How to improve your photography #6: A Favourite Location

In the first hint of this series I suggested that lots of practice is a great way of getting better results. We learn a lot from experience, making mistakes and trying again. It's great then to have a favourite location that's not too far away so you can keep going back to try different things, or to attempt the same photo but correct the mistakes you might have made the last time. Experiment with different times of day and year, weather conditions, long and short exposure times etc. Landscape photographers generally like the light around sunrise and sunset. Photos of waterfalls or forest scenes seem to work best of overcast days.

Here's a photo of one of my favourite return-to spots... "Secret Falls"


Hints on taking better photos #4: Leading Lines

When taking a picture, think about what it is that you want the viewer to see. Why are you taking the picture? How are you going to emphasise the subject?

Minimising distractions is a good thing to try but you can also use leading lines: things in the scene to draw the viewer's eye in to the subject. Here are a couple of examples.

The first one was taken at sunset on Bruny Island. I had my camera on a tripod, quite low down and just at the limit of where the waves were coming up the beach. There were some rocks with straight edges going down toward the waves so I put the camera between them. The rocks frame an open triangle pointing into the picture and hopefully lead the eye to the breaking wave and the land on the horizon. Something else that helps here is the long exposure (a few seconds I think). As the water rushes out it leaves foam and bubbles that blur and also create lines to lead the viewer's eye.


Sunset at Adventure Bay, Bruny Island

Here's another one of the kids (quite a while ago now!) riding their bikes in a park. This park has a curvy 'railway line' painted on the path. Curved lines are great for creating interest and again, getting low down and making the path run up from the bottom of the frame leads the eye in. Note also that Patrick is at the intersection of two one-third lines (the rule of thirds again!). This one was taken with my iPhone and then just a little tweaking later on to darken the foreground a little.


Hints on taking better photos #1: Rule of Thirds

Sunrise at Nitmiluk, Northern Territory

Sunrise at Nitmiluk, Northern Territory

One of the things I like most about digital photography is that there's no film: pressing the shutter button costs nothing. This means you're free to experiment with camera settings, composition and lighting and you can see the results immediately. I bought my first digital camera way back in 2002 (it had a whopping 2 megapixels!) but I learnt a lot from books and on-line, and by just taking lots of photos.

This post is the first in a series that summarises some tips and techniques I've pick up over the years, things I wish I'd known when I started playing with digital cameras 9 years ago. The first one is a simple rule that can really help improve the composition of a photo: the Rule of Thirds.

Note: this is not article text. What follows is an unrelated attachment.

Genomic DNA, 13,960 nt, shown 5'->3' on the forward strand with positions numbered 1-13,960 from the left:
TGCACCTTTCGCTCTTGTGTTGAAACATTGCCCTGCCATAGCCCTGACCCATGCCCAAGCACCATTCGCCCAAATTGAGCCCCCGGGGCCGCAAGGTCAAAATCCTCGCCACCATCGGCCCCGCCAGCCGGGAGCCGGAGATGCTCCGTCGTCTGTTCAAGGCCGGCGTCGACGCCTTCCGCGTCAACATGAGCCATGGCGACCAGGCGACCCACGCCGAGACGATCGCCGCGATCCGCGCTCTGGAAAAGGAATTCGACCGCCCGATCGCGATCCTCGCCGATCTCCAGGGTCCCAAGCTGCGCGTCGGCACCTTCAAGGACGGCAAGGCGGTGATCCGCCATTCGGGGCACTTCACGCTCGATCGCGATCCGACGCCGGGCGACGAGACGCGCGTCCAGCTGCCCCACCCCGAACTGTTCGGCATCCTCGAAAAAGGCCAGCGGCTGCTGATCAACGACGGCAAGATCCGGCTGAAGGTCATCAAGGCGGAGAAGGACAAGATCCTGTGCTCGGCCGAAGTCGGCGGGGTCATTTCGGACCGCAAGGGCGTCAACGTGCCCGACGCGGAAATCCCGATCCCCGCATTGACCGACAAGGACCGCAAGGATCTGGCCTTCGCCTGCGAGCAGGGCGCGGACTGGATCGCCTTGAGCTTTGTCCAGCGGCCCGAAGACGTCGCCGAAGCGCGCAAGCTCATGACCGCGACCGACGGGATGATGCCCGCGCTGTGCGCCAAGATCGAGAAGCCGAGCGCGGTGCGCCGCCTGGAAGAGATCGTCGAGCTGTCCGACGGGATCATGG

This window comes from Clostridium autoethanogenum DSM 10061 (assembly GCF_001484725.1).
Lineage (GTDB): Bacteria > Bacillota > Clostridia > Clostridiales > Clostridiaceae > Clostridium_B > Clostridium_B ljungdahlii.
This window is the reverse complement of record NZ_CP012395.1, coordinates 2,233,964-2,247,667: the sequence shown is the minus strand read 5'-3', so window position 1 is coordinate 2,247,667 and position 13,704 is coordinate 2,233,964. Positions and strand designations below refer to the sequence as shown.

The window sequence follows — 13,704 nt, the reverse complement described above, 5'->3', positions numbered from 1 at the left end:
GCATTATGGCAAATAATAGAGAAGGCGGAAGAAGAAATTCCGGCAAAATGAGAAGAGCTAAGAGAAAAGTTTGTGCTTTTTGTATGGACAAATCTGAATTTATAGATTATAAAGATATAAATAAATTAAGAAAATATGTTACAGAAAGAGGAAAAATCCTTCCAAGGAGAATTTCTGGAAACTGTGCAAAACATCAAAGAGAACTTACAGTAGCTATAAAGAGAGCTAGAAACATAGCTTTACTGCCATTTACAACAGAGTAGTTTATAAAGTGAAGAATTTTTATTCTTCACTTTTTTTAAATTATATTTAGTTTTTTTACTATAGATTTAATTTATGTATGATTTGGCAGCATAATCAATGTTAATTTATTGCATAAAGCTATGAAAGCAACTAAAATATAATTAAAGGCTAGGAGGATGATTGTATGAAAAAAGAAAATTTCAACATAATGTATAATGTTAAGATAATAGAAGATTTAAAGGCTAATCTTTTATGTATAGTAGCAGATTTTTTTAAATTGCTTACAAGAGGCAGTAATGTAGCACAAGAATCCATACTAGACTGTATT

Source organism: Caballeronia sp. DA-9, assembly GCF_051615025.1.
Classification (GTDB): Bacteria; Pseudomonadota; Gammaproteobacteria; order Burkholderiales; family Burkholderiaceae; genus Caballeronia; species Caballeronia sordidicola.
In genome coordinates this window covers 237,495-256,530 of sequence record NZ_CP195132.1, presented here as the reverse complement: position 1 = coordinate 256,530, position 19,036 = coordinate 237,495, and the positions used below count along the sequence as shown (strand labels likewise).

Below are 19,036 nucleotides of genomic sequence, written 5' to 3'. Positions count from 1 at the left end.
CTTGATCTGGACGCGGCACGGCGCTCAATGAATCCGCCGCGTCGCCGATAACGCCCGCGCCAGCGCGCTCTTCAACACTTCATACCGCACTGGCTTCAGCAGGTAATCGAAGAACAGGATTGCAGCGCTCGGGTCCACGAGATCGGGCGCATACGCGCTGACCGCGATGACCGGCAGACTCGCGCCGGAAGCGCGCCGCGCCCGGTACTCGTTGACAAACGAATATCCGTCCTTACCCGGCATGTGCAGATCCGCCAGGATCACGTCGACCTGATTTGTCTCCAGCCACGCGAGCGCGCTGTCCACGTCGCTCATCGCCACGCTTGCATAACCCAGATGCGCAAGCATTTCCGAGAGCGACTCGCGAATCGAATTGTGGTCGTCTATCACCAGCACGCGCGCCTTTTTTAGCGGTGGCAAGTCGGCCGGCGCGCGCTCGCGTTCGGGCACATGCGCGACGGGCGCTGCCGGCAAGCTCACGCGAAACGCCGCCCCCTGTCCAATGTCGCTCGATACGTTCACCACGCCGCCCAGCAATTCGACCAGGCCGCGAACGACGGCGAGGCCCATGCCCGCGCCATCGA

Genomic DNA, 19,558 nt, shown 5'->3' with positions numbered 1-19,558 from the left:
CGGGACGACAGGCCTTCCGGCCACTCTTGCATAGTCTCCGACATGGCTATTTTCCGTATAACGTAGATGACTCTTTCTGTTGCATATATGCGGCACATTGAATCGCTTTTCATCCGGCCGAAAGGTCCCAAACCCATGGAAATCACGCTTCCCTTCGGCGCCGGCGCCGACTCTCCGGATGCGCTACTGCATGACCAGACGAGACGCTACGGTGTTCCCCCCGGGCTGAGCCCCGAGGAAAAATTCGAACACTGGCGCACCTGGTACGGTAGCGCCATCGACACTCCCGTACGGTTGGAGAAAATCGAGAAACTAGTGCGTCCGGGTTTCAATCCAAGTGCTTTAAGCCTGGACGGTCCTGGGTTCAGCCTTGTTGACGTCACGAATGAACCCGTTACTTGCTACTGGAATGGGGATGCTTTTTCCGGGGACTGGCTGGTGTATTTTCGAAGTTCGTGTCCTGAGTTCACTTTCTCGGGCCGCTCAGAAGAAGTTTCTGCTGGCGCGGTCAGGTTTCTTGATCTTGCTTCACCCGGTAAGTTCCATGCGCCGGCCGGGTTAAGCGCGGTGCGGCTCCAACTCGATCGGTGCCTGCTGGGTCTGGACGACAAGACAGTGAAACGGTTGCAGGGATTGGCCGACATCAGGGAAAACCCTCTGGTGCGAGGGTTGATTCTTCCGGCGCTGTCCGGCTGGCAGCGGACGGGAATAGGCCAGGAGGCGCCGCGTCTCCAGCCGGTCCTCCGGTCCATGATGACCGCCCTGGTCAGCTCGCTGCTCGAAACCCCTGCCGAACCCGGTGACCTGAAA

Rule of Thirds

Images generally look better if the main subject is offset from the centre, and in many cases the Rule of Thirds can be used to help decide on the best composition. When looking through the viewfinder, imagine that the frame is divided into a regular 3 by 3 grid, like this:


Try composing the photo so that the main subject is at the intersection of a pair of these lines and/or one of these lines follows the horizon. Here's an example:


Sunrise at Nitmiluk, Northern Territory

Note how the horizon follows the lower one-third line and the brightest part of the sky is lined up to intersect with a vertical one-third line. For a landscape, deciding where to put the horizon depends on what the photo is about. In the case of this photo, it's obviously the dramatic stormy sky at sunrise, and the sun beginning to break through the clouds. In the following example, it's the amazing reflections in the water on a very still morning:

Mt Rugby Reflections, Bathurst Harbour

Mt Rugby Reflections, Bathurst Harbour

The horizon is placed near the upper line, leaving plenty of room for the reflections. And here's an example of a portrait of my son taken using the rule of thirds with his face on a vertical one-third line:


I put his face on the left line so that his shoulders were turned in toward the centre of the frame. It's usually good to have the subject turned toward or moving into the centre of the image. The photo would have looked odd on the right hand line in this case.

In fact many cameras and camera phones give you the option of overlaying a 3 by 3 grid over the live view of the scene. It's worth turning this feature on if you have it so you can line up on the grid.

One last thing: rules were meant to be broken! While the rule of thirds works well in many cases, it may not for every situation. Some very striking images can be made with the subject dead centre.

Here's an example